Saturday, April 09, 2005

Babies, dogs and cats

People with pets often wonder how their pets will adapt to a new baby. Every family's situation is unique; however, it is possible to do things to help prepare your pets for a new addition and to make everyone's cohabitation successful.

The most important thing to consider is safety. If you have a docile cat or dog who is a loving member of the family, in all likelihood you can introduce the baby without any fear. However, if your current pet is aggressive or jealous even before you have a little one, you will have to think about the ramifications of a new addition.

For an aggressive dog or cat, consider the things that trigger the aggressive behavior. Is your pet fine with all people, but occasionally acts out with other animals? In this instance you may be fine. What is the symptom of the aggression? A warning growl or hiss with no follow-up action is probably okay. However, if your pet goes from affectionate to attack-prone without warning when being petted, it may be necessary to find a new home for Fido or Fluffy. If your dog has been around children, how did he react? Carefully watch his behavior to learn the warning signs of his aggression so you can protect yourself and your baby.

Some people do additional training for their dogs while they are expecting. For example, one couple I know would lightly tug on their dog's fur or pet her backwards, then reward her with a treat in preparation for the rough and tumble of their new baby. This also gives you a preview of how your dog reacts to unexpected treatment.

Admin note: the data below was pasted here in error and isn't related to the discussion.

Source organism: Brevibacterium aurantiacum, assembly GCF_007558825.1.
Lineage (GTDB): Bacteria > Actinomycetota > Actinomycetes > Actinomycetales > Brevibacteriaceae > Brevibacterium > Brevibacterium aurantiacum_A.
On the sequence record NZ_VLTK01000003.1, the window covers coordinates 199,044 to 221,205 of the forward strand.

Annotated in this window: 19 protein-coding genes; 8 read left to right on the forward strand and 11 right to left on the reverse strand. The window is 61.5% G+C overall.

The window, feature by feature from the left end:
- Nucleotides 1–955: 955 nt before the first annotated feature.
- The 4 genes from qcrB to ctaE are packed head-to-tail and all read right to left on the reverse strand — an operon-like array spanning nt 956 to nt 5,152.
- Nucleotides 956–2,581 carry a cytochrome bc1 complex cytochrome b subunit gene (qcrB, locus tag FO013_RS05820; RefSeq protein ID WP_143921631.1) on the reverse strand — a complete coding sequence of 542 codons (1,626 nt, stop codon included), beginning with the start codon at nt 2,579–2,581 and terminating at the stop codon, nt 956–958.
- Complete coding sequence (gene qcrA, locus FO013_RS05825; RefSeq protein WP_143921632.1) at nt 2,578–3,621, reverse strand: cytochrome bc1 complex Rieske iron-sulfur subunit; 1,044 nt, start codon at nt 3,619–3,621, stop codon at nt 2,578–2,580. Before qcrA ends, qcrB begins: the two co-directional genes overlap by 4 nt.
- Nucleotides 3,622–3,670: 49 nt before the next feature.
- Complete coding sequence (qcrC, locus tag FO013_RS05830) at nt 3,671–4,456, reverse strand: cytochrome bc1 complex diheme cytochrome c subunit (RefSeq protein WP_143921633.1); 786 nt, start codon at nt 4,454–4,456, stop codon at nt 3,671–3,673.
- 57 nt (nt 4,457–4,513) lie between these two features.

Regardless of your pet's temperament, rule number one is to never leave a pet alone with an infant. Your pet cannot tell you if it is upset by the change in the household and may act in surprising ways. Then, watch your pet closely to see how he reacts to the baby. Many pets understand the role of the baby in the family and are very protective. Others are seemingly indifferent, but perfectly able to live side by side with the new addition. Note that some animals will be alarmed or bothered by a baby's cry. It may irritate them or may worry them; many a dog has dogged its owners heals until a bottle was heated.

The baby will probably love watching your animals once she realizes there are little furry members of the household. Most babies raised with friendly animals will not fear them and will assume they are an important part of the family. As baby gets older, take her hand and show her how to touch your dog or cat, emphasizing the words "soft" or "gentle" as you help her stroke and pet. Having a pet can provide companionship for a child and can encourage a lifelong love of animals. In addition, recent studies have shown babies in homes with pets may be less likely to develop allergies and asthma later in life. The benefits are clear as long as you have patience and are safety conscious.

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